Film Review ‘Claws of the Red Dragon’

An Exposé on the Ties Between the Chinese Communist Party and China’s Corporations
October 22, 2021 Updated: October 22, 2021

Former investment banker and political strategist, Steve Bannon, has also been producing films for years. One of his latest productions, “Claws of the Red Dragon,” is a fictional take on the real-world arrest of Huawei executive Meng Wanzhou in Canada—here renamed Feng Xiaozhou (played by actress Jennifer Hsiung).

After the sensational arrest of Feng, a top executive of an equally fictional company, Chinese tech megacorp Huaxing, angers the Chinese Communist Party (CCP). Since Huaxing is in bed with the CCP (as many Chinese institutions are), they consider the arrest to be a loss of face and an arrogant slight against them.

Epoch Times Photo
Pampered princess of the CCP, Feng Xiaozhou (Jennifer Hsiung), is arrested in “Claws of the Red Dragon.” (New Tang Dynasty Television)

Enter Jane Li, a Chinese-Canadian journalist (Dorren Lee), an intrepid reporter who learns of the arrest through a colleague. It looks to be a big story since it exposes a major link between the tech giant and the CCP, as well as the CCP’s designs of technological dominance (and surveillance) over the entire world.

However, her initial enthusiasm is short-lived—although Jane’s boss encourages her to be the lead on the story, she declines the offer because her parents are currently visiting China. She reveals that upsetting the CCP could be dangerous for her parents’ well-being.

Jane shares a beautiful apartment in Toronto, Canada with her boyfriend, Ryan Lowe (Taras Lavren), who is climbing the corporate ladder at a local Huaxing subsidiary. At first, the two hedge around the obvious topic of debate—the ethically compromised company, Huaxing, and Jane’s uncompromising journalistic ethics of reporting the truth (she eventually accepts the offer to cover the story).

But soon, Ryan’s boss, David Liu (Russell Yuen), who is also a member of the CCP, taps Ryan to fill the recently vacated position of vice president. Simultaneously, Liu tells the young prospect that he should strongly encourage Jane to write a pro-Huaxing article for her newspaper. If she doesn’t write the obvious propaganda piece, Liu hints to Ryan that her parents in China could face grave consequences.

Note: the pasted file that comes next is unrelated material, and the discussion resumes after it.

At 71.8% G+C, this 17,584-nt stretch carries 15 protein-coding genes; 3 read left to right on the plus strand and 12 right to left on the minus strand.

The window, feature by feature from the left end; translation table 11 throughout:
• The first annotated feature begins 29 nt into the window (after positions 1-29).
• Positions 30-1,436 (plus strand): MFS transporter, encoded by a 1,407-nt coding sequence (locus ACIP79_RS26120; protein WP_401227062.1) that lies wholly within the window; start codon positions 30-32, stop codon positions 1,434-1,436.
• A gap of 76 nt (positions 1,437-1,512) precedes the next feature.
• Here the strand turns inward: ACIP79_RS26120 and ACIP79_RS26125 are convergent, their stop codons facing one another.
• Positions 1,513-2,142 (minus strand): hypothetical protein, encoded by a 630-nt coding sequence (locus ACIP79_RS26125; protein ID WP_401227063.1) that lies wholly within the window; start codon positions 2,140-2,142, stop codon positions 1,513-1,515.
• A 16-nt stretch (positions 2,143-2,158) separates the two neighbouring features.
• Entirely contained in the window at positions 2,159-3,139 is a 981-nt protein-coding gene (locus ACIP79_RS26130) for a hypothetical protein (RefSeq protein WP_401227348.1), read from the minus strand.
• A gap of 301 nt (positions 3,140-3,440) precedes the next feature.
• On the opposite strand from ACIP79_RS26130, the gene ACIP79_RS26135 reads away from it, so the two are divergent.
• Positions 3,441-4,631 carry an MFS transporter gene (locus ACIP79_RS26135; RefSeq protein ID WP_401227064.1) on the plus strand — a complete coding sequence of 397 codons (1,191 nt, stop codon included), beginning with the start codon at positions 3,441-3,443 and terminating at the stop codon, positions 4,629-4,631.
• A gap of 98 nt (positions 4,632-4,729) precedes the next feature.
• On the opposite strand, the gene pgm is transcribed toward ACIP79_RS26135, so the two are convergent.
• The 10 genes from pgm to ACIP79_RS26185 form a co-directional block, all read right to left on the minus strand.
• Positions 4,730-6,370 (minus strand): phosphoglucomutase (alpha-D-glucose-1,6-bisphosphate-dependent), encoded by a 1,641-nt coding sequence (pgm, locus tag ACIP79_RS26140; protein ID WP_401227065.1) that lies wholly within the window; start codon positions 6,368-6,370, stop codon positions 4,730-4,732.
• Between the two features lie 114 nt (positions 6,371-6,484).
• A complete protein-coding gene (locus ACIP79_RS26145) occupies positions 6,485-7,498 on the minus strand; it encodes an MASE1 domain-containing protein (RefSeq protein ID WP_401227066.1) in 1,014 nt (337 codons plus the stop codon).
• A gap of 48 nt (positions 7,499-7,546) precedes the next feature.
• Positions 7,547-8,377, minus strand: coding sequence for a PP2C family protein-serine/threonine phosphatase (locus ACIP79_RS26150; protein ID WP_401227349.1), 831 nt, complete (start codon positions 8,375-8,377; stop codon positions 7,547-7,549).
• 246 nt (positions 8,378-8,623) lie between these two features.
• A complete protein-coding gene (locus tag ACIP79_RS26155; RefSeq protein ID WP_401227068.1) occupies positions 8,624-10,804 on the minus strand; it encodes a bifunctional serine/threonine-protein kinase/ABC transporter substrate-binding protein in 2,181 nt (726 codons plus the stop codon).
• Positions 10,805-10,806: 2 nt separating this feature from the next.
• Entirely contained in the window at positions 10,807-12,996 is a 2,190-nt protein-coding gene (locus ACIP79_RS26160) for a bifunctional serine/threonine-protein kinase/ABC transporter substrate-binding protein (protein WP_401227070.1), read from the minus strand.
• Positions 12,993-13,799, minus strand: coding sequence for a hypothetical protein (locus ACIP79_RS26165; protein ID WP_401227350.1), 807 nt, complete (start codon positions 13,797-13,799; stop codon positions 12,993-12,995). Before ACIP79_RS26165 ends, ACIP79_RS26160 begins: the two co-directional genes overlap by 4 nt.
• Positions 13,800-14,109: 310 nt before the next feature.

Epoch Times Photo
Ryan Lowe (Taras Lavren) left and his boss David Liu (Russell Yuen), in “Claws of the Red Dragon.” (New Tang Dynasty Television)

Meanwhile, the United States seeks to extradite Feng for a sanctions case. The CCP responds by arresting two Canadian citizens on espionage charges and also condemns another to death for murky drug smuggling charges.

Bannon’s film (directed by Rob W. King and Kevin Yang) plays like a taut thriller and seems as though it was ripped from today’s headlines. Its 54-minute runtime punches above its weight and my only regret about watching it is that it wasn’t longer.

As the film ends in a rather open-ended manner, I could easily see it getting a sequel since it has top-notch production values, excellent acting, and a very intriguing plotline that begs to be explored further.

Epoch Times Photo
A rift begins to form between Ryan (Taras Lavren) and his girlfriend Jane (Dorren Lee), in “Claws of the Red Dragon.” (New Tang Dynasty Television)

While researching this film (and Bannon’s reasons for producing it), I kept seeing the alarmist phrase “anti-Chinese” repeatedly. That’s a little odd since Bannon has stressed all along that this film is designed to help average citizens understand how the CCP manipulates Chinese companies and the Belt and Road Initiative, in order to expand its power and influence through infiltrating the infrastructure of other countries.

As stated by Bannon, “Look at what they’re doing … they have a geopolitical strategy to unite the Eurasian landmass into one single market then to force the United States out of the Western Pacific then out of the Pacific overall. The radical cadre—this is not the Chinese people—this is about a radical cadre that is taking charge of the Communist Party led by President Xi … they’ve been running an economic war against the industrial democracies for 20 years.”

“Claws of the Red Dragon” is a very important and prescient film to see—visit the link here.

Claws of the Red Dragon

Director: Rob W. King, Kevin Yang
Starring: Dorren Lee, Taras Lavren, Eric Peterson
Running Time: 54 minutes
MPAA Rating: Unrated
Release Date: 2019

Rated: 5 stars out of 5

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Views expressed in this article are the opinions of the author and do not necessarily reflect the views of The Epoch Times.

Ian Kane
Ian Kane is an U.S. Army veteran, author, filmmaker, and actor. He is dedicated to the development and production of innovative, thought-provoking, character-driven films and books of the highest quality. You can check out his health blog at